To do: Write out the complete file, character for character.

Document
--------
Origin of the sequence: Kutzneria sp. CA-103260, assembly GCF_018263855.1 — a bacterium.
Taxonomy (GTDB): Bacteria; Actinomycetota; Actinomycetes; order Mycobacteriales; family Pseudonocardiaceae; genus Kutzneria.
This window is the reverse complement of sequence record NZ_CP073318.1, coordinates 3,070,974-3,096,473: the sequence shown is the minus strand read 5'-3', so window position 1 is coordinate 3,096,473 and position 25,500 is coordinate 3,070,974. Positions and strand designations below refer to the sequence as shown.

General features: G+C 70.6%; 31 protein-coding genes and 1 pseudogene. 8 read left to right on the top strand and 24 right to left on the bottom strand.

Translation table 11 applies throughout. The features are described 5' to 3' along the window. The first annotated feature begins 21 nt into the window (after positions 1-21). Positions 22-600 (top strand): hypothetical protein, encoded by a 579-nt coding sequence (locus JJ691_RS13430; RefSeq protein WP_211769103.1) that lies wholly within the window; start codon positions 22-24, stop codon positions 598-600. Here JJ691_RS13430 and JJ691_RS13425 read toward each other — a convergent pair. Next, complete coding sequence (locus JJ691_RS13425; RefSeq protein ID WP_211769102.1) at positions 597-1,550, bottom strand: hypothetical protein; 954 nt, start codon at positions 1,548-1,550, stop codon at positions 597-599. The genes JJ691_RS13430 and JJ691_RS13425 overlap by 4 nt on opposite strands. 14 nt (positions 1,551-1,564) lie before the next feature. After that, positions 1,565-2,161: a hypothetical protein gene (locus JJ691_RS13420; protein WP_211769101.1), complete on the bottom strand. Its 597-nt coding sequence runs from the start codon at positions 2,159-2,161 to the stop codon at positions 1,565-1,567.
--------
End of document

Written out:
Origin of the sequence: Kutzneria sp. CA-103260, assembly GCF_018263855.1 — a bacterium.
Taxonomy (GTDB): Bacteria; Actinomycetota; Actinomycetes; order Mycobacteriales; family Pseudonocardiaceae; genus Kutzneria.
This window is the reverse complement of sequence record NZ_CP073318.1, coordinates 3,070,974-3,096,473: the sequence shown is the minus strand read 5'-3', so window position 1 is coordinate 3,096,473 and position 25,500 is coordinate 3,070,974. Positions and strand designations below refer to the sequence as shown.

General features: G+C 70.6%; 31 protein-coding genes and 1 pseudogene. 8 read left to right on the top strand and 24 right to left on the bottom strand.

Translation table 11 applies throughout. The features are described 5' to 3' along the window. The first annotated feature begins 21 nt into the window (after positions 1-21). Positions 22-600 (top strand): hypothetical protein, encoded by a 579-nt coding sequence (locus JJ691_RS13430; RefSeq protein WP_211769103.1) that lies wholly within the window; start codon positions 22-24, stop codon positions 598-600. Here JJ691_RS13430 and JJ691_RS13425 read toward each other — a convergent pair. Next, complete coding sequence (locus JJ691_RS13425; RefSeq protein ID WP_211769102.1) at positions 597-1,550, bottom strand: hypothetical protein; 954 nt, start codon at positions 1,548-1,550, stop codon at positions 597-599. The genes JJ691_RS13430 and JJ691_RS13425 overlap by 4 nt on opposite strands. 14 nt (positions 1,551-1,564) lie before the next feature. After that, positions 1,565-2,161: a hypothetical protein gene (locus JJ691_RS13420; protein WP_211769101.1), complete on the bottom strand. Its 597-nt coding sequence runs from the start codon at positions 2,159-2,161 to the stop codon at positions 1,565-1,567.